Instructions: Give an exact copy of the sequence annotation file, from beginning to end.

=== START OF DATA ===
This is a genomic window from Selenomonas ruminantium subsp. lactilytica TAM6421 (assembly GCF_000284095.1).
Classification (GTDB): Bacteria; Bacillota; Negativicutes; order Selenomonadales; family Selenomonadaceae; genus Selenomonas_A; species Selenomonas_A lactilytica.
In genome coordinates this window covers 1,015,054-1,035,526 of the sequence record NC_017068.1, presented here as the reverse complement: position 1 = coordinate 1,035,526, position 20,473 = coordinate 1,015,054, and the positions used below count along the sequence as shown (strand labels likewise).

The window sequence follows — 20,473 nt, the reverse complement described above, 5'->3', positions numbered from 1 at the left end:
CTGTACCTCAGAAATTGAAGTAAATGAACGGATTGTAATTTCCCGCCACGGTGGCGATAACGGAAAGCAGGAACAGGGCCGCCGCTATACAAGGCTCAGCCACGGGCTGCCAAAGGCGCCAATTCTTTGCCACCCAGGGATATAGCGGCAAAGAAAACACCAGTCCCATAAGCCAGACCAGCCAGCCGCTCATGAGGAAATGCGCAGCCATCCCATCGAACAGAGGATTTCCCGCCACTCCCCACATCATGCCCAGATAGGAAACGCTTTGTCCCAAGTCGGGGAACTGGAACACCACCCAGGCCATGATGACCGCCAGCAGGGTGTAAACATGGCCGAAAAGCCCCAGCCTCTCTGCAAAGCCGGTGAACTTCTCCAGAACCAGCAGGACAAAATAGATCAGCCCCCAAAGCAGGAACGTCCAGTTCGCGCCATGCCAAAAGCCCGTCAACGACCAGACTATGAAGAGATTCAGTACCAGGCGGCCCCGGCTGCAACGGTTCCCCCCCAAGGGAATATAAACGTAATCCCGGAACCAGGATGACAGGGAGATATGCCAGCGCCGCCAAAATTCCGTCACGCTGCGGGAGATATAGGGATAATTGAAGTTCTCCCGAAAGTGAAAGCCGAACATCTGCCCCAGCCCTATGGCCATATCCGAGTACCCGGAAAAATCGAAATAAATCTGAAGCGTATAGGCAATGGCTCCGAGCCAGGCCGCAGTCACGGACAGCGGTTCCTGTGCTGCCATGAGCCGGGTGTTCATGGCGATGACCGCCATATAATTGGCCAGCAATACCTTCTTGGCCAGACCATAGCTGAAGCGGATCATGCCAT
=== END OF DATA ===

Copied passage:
This is a genomic window from Selenomonas ruminantium subsp. lactilytica TAM6421 (assembly GCF_000284095.1).
Classification (GTDB): Bacteria; Bacillota; Negativicutes; order Selenomonadales; family Selenomonadaceae; genus Selenomonas_A; species Selenomonas_A lactilytica.
In genome coordinates this window covers 1,015,054-1,035,526 of the sequence record NC_017068.1, presented here as the reverse complement: position 1 = coordinate 1,035,526, position 20,473 = coordinate 1,015,054, and the positions used below count along the sequence as shown (strand labels likewise).

The window sequence follows — 20,473 nt, the reverse complement described above, 5'->3', positions numbered from 1 at the left end:
CTGTACCTCAGAAATTGAAGTAAATGAACGGATTGTAATTTCCCGCCACGGTGGCGATAACGGAAAGCAGGAACAGGGCCGCCGCTATACAAGGCTCAGCCACGGGCTGCCAAAGGCGCCAATTCTTTGCCACCCAGGGATATAGCGGCAAAGAAAACACCAGTCCCATAAGCCAGACCAGCCAGCCGCTCATGAGGAAATGCGCAGCCATCCCATCGAACAGAGGATTTCCCGCCACTCCCCACATCATGCCCAGATAGGAAACGCTTTGTCCCAAGTCGGGGAACTGGAACACCACCCAGGCCATGATGACCGCCAGCAGGGTGTAAACATGGCCGAAAAGCCCCAGCCTCTCTGCAAAGCCGGTGAACTTCTCCAGAACCAGCAGGACAAAATAGATCAGCCCCCAAAGCAGGAACGTCCAGTTCGCGCCATGCCAAAAGCCCGTCAACGACCAGACTATGAAGAGATTCAGTACCAGGCGGCCCCGGCTGCAACGGTTCCCCCCCAAGGGAATATAAACGTAATCCCGGAACCAGGATGACAGGGAGATATGCCAGCGCCGCCAAAATTCCGTCACGCTGCGGGAGATATAGGGATAATTGAAGTTCTCCCGAAAGTGAAAGCCGAACATCTGCCCCAGCCCTATGGCCATATCCGAGTACCCGGAAAAATCGAAATAAATCTGAAGCGTATAGGCAATGGCTCCGAGCCAGGCCGCAGTCACGGACAGCGGTTCCTGTGCTGCCATGAGCCGGGTGTTCATGGCGATGACCGCCATATAATTGGCCAGCAATACCTTCTTGGCCAGACCATAGCTGAAGCGGATCATGCCAT